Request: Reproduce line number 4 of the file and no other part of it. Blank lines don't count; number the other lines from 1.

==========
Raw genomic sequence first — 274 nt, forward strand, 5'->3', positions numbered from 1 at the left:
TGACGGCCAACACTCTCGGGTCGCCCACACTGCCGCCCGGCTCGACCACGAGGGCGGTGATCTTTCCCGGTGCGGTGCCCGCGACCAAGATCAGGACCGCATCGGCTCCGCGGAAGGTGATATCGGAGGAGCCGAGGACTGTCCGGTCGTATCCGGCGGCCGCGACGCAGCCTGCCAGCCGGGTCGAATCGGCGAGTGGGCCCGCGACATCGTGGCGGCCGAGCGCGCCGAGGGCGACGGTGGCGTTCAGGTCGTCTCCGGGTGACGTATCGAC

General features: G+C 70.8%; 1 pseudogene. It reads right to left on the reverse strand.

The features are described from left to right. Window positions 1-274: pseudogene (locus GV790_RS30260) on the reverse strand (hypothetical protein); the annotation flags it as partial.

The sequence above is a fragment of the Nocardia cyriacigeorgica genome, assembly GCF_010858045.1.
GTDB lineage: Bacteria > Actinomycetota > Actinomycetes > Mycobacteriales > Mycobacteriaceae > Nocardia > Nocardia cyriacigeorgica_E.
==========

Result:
The features are described from left to right. Window positions 1-274: pseudogene (locus GV790_RS30260) on the reverse strand (hypothetical protein); the annotation flags it as partial.